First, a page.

For the second parallel session I attended Morton Herschderfer (College of Law South Australia) and Shelley Dunstone’s (Legal Circles) presentation on ‘Collaborative Teaching (2 teachers in the classroom)‘. This was a thoughtful and well-research presentation involving historical context, recent developments, and case studies about collaborative- or team-teaching. The historical context and recent developments section was well-researched (I took copious notes!) with several useful citations and quotations – I really hope they advance this work to publication so it can be shared with the PLT and legal education community. Unfortunately this meant there was not as much time spent on the case studies – based on Morton and Shelley’s experiences of being teamed to teach together without previous experience of doing so. There was some great anecdotal material and two or three short role plays in which they described different approaches to planning and performing face-to-face PLT work, and the use of post-teaching events to debrief and reflect on their processes. The main take-home message for me was Morton’s description of Shelley constructively confronting his autonomous and loosely structured style, and pushing him to give an account of his assumptions and practices. Morton credits this process with improving his teaching work. I think that in legal education so many of us prefer to work independently but there are real advantages in taking time to collaborate with others. Good presentation and work that deserves to be advanced further.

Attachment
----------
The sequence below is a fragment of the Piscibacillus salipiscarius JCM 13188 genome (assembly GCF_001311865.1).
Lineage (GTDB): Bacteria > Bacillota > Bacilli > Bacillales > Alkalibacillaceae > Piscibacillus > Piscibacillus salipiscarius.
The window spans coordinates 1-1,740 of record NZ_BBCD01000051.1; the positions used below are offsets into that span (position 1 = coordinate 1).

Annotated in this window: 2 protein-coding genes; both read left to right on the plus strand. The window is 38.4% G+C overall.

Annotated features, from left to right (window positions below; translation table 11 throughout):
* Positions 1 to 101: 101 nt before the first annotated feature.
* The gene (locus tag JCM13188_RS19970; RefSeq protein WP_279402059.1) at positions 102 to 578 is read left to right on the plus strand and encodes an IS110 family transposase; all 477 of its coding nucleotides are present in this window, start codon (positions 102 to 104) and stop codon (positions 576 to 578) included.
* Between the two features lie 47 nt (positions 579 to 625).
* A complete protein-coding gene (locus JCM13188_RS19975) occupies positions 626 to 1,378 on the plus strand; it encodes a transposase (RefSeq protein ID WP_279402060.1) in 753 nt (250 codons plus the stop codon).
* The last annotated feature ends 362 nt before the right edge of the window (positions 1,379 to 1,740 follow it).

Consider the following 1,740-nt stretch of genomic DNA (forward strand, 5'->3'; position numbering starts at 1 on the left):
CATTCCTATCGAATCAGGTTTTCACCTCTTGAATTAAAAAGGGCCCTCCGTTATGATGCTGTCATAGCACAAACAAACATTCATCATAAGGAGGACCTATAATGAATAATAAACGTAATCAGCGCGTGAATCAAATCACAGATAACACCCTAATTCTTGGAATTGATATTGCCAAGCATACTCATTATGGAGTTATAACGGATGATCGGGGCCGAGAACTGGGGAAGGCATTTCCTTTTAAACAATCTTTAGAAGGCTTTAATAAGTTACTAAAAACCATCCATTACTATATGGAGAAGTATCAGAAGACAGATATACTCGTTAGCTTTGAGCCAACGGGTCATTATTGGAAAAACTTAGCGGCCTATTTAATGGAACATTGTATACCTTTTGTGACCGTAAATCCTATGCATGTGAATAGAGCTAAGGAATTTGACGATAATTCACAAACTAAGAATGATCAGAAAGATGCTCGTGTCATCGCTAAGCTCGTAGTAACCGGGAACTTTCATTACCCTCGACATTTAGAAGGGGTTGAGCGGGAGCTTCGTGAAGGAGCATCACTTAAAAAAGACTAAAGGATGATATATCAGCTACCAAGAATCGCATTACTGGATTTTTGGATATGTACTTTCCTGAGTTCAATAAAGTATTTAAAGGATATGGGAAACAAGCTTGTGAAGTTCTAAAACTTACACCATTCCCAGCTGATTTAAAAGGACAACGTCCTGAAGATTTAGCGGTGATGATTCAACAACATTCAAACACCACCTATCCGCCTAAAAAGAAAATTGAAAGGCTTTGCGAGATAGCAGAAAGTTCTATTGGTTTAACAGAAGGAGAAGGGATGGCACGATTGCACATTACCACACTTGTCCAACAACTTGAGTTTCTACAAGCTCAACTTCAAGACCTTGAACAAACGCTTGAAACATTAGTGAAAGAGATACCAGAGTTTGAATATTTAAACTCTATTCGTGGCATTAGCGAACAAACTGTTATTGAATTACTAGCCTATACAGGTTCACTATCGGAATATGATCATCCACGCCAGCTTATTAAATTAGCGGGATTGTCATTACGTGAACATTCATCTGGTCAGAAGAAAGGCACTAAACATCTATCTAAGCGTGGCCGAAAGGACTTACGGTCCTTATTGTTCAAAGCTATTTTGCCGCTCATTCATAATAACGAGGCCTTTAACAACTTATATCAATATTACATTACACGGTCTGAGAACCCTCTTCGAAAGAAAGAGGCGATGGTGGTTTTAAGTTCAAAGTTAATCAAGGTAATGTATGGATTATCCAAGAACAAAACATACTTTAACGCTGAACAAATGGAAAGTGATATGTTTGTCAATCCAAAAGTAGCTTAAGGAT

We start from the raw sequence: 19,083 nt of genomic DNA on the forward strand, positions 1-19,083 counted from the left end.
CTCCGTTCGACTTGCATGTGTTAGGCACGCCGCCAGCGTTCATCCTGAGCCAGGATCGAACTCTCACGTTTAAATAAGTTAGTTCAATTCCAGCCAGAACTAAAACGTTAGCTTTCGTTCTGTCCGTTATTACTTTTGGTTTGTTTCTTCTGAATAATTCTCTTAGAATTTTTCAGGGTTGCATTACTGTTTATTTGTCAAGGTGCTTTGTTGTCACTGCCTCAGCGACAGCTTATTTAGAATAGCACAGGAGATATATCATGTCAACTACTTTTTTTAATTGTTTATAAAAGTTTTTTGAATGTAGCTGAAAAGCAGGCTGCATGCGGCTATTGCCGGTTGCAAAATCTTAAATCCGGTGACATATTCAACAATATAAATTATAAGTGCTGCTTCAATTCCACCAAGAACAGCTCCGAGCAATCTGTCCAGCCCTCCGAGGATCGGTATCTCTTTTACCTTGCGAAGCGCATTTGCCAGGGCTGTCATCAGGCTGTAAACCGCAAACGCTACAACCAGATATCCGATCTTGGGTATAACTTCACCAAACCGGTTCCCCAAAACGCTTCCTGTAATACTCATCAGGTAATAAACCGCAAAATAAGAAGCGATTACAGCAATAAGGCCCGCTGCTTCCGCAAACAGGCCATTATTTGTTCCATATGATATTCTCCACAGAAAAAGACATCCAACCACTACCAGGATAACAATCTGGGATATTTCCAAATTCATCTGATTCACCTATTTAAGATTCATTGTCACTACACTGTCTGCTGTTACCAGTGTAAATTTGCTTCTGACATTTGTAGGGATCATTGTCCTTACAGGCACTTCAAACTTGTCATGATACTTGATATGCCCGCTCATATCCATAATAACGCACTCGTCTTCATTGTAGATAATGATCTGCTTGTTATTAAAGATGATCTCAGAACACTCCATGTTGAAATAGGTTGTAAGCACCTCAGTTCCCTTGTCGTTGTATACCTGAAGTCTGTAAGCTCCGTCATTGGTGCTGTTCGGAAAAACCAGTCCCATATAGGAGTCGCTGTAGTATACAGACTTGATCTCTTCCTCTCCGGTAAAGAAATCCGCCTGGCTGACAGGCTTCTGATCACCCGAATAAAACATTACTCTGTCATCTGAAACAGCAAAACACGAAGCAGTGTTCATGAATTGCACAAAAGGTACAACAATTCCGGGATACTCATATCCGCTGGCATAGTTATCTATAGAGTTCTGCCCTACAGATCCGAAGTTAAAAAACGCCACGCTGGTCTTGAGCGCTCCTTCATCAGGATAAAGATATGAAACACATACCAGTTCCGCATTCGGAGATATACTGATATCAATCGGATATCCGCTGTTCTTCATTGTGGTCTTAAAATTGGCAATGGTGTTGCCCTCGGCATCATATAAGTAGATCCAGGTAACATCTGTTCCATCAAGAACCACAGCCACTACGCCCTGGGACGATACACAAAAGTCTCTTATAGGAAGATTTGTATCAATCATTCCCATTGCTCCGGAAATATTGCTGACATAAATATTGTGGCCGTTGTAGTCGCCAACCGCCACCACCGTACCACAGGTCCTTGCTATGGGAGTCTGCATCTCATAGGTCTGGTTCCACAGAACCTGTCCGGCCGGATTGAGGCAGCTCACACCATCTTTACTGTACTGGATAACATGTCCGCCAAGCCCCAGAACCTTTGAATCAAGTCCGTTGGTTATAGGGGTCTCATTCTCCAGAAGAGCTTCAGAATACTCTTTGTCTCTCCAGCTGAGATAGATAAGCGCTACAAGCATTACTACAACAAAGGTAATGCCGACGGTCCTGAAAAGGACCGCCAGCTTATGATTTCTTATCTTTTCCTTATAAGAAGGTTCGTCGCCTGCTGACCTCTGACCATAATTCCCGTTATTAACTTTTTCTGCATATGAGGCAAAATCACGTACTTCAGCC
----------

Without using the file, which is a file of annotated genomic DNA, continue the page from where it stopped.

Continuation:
That completed the sessions for this year’s APLEC annual conference – and there were many I wish I could have attended but for the ‘tyranny’ of the parallel session!

Finally Lewis Patrick, current chair of APLEC wrapped up the proceedings. I agree with Lewis that the standard of presentations is constantly improving and lengthening the conference to two full days is warranted. Lewis also indicated that APLEC will be commissioning research about a number of issues of concern in the near future. Lewis also announced my agreement to consult to APLEC  about establishing a research repository as part of a refreshed APLEC website – subject to details yet to be worked out. I left this conference buoyed by the presenters’ energy and insights – to quote Terri Mottershead – it seems this could be the ‘coming of age’ for PLT.

 


 

D. Randy Garrison and Walter Archer, ‘A Theory of Community of Inquiry’ in Michael G Moore (ed), Handbook of Distance Education (2nd ed, 2007) 77.
Kristoffer Greaves and Julianne Lynch, ‘Is The Lecturer In The Room? A Study Of Student Satisfaction With Online Discussion Within Practical Legal Training’ (2012) 22(1&2) Legal Education Review 147.
Roman Tomasic, ‘Social Organisation Amongst Australian Lawyers’ (1983) 19(3) Journal of Sociology 447.

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#APLEC2014 – Impressions from Day One

This post is a week late because I have been immersed in working with my supervisor comments and review of my thesis chapters, but here goes…

APLEC2014_Sung_Welcome
IPLS Faculty Sing a Maori Welcome at #APLEC2014